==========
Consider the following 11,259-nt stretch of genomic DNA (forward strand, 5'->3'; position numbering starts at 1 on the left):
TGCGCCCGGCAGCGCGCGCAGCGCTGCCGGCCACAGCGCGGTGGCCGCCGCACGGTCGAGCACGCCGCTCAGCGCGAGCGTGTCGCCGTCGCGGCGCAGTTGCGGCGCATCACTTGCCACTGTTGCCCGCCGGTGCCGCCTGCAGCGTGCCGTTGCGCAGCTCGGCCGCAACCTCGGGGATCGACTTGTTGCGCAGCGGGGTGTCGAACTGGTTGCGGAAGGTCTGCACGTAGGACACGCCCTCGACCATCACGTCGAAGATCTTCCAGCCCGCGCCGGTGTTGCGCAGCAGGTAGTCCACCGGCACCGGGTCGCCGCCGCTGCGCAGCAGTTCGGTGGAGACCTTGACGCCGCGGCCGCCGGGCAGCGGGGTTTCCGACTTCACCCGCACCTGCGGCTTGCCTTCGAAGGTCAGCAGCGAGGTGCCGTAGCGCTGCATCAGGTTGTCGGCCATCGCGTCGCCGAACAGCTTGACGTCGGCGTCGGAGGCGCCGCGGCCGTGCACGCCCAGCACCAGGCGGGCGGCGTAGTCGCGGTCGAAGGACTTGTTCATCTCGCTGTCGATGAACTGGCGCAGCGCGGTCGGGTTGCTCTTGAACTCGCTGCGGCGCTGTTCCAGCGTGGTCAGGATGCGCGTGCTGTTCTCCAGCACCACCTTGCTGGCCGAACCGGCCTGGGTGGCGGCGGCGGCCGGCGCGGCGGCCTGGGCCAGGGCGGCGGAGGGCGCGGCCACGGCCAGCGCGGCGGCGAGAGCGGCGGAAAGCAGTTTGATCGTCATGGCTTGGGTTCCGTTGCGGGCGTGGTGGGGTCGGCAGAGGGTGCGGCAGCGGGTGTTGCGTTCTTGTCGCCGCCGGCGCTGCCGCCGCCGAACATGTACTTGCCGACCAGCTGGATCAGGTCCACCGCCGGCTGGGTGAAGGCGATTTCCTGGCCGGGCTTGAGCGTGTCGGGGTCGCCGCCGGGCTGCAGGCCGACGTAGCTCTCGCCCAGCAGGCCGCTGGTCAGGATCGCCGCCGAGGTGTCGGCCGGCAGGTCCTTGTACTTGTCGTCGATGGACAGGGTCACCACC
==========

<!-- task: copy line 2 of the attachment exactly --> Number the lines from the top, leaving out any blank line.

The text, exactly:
TGCGCCCGGCAGCGCGCGCAGCGCTGCCGGCCACAGCGCGGTGGCCGCCGCACGGTCGAGCACGCCGCTCAGCGCGAGCGTGTCGCCGTCGCGGCGCAGTTGCGGCGCATCACTTGCCACTGTTGCCCGCCGGTGCCGCCTGCAGCGTGCCGTTGCGCAGCTCGGCCGCAACCTCGGGGATCGACTTGTTGCGCAGCGGGGTGTCGAACTGGTTGCGGAAGGTCTGCACGTAGGACACGCCCTCGACCATCACGTCGAAGATCTTCCAGCCCGCGCCGGTGTTGCGCAGCAGGTAGTCCACCGGCACCGGGTCGCCGCCGCTGCGCAGCAGTTCGGTGGAGACCTTGACGCCGCGGCCGCCGGGCAGCGGGGTTTCCGACTTCACCCGCACCTGCGGCTTGCCTTCGAAGGTCAGCAGCGAGGTGCCGTAGCGCTGCATCAGGTTGTCGGCCATCGCGTCGCCGAACAGCTTGACGTCGGCGTCGGAGGCGCCGCGGCCGTGCACGCCCAGCACCAGGCGGGCGGCGTAGTCGCGGTCGAAGGACTTGTTCATCTCGCTGTCGATGAACTGGCGCAGCGCGGTCGGGTTGCTCTTGAACTCGCTGCGGCGCTGTTCCAGCGTGGTCAGGATGCGCGTGCTGTTCTCCAGCACCACCTTGCTGGCCGAACCGGCCTGGGTGGCGGCGGCGGCCGGCGCGGCGGCCTGGGCCAGGGCGGCGGAGGGCGCGGCCACGGCCAGCGCGGCGGCGAGAGCGGCGGAAAGCAGTTTGATCGTCATGGCTTGGGTTCCGTTGCGGGCGTGGTGGGGTCGGCAGAGGGTGCGGCAGCGGGTGTTGCGTTCTTGTCGCCGCCGGCGCTGCCGCCGCCGAACATGTACTTGCCGACCAGCTGGATCAGGTCCACCGCCGGCTGGGTGAAGGCGATTTCCTGGCCGGGCTTGAGCGTGTCGGGGTCGCCGCCGGGCTGCAGGCCGACGTAGCTCTCGCCCAGCAGGCCGCTGGTCAGGATCGCCGCCGAGGTGTCGGCCGGCAGGTCCTTGTACTTGTCGTCGATGGACAGGGTCACCACC